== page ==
We’re home. That was a scary weekend. Mathew was much sicker than I realized. I thought we were traipsing off to the hospital for blood work on Friday maybe followed by another unit of blood. The extremely low blood counts immediately concerned staff followed by the discovery of Mathew’s fever. At that point he was considered “neutropenic”; a post chemo patient experiencing a fever who is then a medical emergency. His immune system was wiped out and something was happening in his body; an infection of some sort. With those blood counts Mathew’s body could quickly become septic if the infection spread to his blood.

Everything was compounded by his starving body. The doctors and nurses paid attention this time when they realized he refuses to eat and doesn’t want anything unless it is given intravenously. The seriousness of his refusal to eat was impressed upon Mathew as he slowly improved compliments of 6 units of blood and 2 units of platelets plus antiobiotics (over the last week). He is scared of the feeding tube and is trying to get the liquid nutrition in. We are now tracking caloric intake and lessening the importance of water intake and focussing more on fluid with calories. Another lesson learned in such a hard way.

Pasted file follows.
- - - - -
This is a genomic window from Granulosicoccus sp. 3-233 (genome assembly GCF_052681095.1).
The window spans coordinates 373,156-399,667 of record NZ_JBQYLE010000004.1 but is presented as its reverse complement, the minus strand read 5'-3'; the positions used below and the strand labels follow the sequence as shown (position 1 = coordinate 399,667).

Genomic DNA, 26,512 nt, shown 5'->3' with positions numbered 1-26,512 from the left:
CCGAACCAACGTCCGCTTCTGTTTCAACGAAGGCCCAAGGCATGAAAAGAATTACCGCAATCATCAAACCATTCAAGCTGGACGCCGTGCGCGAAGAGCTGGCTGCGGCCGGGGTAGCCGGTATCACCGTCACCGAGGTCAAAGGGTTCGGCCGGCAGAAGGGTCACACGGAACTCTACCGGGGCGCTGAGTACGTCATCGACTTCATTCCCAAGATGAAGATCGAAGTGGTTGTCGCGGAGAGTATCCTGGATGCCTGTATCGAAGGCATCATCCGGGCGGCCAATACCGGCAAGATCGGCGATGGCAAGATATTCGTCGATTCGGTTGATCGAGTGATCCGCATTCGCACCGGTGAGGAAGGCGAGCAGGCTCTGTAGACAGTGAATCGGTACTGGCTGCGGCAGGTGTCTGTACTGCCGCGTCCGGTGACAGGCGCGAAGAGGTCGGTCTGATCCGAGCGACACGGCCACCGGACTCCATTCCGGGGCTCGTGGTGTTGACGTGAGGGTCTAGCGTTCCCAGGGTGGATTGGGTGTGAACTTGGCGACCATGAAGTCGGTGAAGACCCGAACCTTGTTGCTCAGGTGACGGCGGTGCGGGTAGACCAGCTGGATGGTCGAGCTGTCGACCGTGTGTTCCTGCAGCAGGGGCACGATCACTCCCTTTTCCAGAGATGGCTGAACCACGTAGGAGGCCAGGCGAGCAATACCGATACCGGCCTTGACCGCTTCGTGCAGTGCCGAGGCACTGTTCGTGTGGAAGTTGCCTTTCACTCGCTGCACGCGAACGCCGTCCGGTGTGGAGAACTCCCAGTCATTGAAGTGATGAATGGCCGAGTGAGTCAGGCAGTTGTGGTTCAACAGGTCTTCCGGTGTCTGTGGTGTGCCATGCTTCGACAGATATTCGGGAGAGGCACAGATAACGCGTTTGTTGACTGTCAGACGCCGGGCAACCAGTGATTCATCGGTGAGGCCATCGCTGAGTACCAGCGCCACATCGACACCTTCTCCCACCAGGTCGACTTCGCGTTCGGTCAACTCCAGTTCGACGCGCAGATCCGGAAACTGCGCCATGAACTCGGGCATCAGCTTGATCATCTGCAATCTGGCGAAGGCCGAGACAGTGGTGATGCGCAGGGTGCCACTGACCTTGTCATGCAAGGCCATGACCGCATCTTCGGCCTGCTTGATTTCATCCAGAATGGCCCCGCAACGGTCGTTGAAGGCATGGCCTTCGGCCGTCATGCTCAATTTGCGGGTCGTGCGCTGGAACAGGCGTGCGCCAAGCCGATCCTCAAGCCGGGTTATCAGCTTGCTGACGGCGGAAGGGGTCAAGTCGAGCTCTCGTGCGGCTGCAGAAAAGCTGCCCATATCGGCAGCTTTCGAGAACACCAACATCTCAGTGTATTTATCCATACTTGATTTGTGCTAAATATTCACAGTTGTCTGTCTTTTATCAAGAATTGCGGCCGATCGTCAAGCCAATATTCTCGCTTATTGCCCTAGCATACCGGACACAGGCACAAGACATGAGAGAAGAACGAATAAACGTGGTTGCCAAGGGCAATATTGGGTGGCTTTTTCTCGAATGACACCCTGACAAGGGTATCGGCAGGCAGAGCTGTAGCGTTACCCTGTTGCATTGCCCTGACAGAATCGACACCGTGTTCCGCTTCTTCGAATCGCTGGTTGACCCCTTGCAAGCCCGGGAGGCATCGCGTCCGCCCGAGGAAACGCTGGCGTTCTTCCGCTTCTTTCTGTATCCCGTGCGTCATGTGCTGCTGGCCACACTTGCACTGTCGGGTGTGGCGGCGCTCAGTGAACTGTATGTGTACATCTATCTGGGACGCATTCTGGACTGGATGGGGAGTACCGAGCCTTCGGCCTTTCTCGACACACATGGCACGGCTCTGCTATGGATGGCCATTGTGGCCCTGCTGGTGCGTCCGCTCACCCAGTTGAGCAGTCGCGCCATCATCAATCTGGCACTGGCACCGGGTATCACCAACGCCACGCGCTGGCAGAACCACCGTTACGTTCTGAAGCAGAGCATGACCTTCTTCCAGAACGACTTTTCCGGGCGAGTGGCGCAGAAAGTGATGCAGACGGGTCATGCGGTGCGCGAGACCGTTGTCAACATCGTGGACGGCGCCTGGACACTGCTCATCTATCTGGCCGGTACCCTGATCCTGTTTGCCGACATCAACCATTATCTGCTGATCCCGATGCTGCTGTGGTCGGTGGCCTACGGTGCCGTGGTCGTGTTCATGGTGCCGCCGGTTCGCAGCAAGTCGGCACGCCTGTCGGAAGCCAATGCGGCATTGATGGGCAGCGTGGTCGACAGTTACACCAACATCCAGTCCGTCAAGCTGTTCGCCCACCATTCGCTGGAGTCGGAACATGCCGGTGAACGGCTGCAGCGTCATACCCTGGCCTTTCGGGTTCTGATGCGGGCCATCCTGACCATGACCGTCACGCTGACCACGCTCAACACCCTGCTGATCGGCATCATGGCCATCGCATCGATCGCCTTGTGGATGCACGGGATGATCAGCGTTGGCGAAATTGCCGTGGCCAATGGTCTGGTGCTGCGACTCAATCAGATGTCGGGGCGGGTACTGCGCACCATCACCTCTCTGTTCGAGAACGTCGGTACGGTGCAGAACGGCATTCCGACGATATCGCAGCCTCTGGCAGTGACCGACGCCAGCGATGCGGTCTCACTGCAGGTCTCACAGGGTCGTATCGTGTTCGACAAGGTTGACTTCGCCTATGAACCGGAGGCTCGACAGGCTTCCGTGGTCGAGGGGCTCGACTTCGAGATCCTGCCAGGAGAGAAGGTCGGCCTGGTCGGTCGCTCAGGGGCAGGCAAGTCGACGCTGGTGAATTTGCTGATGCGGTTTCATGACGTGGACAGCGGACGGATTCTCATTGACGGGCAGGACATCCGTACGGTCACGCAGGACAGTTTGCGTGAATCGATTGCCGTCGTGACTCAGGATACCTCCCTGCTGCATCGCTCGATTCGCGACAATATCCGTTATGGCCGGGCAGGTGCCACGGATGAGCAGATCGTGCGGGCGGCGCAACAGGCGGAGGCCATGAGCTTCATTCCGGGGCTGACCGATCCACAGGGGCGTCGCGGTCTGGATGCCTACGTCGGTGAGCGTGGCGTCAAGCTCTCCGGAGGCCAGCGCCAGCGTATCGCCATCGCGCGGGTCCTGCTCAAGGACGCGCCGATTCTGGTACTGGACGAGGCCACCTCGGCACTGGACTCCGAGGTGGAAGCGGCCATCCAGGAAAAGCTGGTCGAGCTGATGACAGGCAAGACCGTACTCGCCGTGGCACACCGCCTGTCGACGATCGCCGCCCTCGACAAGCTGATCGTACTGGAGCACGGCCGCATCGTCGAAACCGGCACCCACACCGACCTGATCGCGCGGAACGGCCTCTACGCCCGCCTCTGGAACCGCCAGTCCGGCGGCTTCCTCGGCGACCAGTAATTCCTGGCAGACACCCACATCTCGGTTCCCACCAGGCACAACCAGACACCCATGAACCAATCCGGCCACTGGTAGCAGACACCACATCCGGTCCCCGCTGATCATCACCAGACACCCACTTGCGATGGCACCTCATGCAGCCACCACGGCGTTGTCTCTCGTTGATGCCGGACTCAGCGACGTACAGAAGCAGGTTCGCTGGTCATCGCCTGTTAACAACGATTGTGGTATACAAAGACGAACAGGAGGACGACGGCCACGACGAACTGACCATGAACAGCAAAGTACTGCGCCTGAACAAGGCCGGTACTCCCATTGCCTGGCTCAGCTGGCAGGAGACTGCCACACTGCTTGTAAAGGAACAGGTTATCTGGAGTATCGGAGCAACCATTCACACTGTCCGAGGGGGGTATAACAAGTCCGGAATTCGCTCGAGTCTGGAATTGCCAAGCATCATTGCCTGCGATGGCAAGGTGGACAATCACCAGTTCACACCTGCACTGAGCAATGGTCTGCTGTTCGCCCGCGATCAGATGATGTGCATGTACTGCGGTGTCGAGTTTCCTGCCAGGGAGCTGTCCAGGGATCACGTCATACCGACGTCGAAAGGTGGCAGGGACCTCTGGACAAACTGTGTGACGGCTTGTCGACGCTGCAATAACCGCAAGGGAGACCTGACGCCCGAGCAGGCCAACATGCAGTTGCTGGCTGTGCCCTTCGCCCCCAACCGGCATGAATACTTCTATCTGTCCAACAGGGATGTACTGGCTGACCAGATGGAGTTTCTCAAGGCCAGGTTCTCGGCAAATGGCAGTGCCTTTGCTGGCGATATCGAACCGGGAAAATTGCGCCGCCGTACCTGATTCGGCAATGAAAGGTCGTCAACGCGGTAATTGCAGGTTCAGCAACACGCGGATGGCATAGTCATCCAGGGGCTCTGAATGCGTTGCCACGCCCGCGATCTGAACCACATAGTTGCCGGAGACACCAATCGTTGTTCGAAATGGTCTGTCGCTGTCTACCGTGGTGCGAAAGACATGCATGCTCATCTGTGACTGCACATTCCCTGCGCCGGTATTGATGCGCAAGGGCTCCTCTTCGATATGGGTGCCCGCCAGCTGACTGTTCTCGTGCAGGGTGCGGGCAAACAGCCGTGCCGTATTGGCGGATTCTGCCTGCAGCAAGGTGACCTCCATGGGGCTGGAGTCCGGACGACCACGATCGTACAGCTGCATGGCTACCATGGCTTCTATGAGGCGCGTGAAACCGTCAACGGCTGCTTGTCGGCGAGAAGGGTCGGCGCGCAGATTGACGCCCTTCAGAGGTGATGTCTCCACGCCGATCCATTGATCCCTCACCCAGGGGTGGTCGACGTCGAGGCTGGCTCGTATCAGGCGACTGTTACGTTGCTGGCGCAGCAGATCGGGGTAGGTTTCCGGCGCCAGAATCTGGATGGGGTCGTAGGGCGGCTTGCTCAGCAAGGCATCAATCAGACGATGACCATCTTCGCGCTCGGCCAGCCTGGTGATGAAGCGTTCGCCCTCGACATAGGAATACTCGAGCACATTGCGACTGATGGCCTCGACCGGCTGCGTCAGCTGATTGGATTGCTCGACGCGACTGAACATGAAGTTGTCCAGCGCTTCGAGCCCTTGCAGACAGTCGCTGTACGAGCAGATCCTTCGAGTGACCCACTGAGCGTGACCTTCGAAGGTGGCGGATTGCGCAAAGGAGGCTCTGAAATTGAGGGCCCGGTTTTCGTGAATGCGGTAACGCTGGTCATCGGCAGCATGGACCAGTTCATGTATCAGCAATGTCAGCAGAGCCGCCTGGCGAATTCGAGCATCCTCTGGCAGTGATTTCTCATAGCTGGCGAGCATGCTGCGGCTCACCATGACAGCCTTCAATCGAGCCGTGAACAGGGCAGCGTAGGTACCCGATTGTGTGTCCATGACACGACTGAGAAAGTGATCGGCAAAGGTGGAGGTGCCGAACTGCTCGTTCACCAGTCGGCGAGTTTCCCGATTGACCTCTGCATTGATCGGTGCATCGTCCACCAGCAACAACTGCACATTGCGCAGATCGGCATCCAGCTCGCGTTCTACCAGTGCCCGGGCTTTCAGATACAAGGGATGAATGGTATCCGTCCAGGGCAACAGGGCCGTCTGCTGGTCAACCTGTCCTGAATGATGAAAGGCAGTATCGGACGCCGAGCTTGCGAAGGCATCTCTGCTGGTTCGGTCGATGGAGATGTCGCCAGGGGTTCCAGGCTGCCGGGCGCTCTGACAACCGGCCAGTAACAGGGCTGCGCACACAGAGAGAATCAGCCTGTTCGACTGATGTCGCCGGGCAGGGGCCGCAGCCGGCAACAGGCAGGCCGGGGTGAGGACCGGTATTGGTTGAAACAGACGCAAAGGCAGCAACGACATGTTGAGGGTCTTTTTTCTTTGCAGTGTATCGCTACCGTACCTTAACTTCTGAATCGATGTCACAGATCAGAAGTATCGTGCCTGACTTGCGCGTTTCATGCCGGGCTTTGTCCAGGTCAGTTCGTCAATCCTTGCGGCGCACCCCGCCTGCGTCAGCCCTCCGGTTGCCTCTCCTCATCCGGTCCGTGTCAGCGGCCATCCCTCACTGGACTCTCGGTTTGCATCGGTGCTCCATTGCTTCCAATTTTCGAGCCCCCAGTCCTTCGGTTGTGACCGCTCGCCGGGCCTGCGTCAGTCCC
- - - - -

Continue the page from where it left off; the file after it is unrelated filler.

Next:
Mathew had sores everywhere by Sunday. One ear was raw, his nose, his mouth and throat, his bottom and little tiny sores on his legs. Nothing healed until all the transfusions kicked in and he started taking in liquid meals. We learned that nothing heals with extremely low hemoglobin. We also learned something extremely helpful:


I thought it was just for people who could tolerate the carbonation however it works when it goes flat too, which is the only way Mathew would take it. The drink has salt and chemical ingredients that work to clean and heal mouth and throat sores. Once Mathew started swishing and gargling small amounts of club soda then all kinds of gunk was spit out. That was followed by his getting a dose of Nystatin and in a few days his mouth, tongue and throat started healing and he felt so much better. His lips are still peeling though so Vaseline is keeping them moist.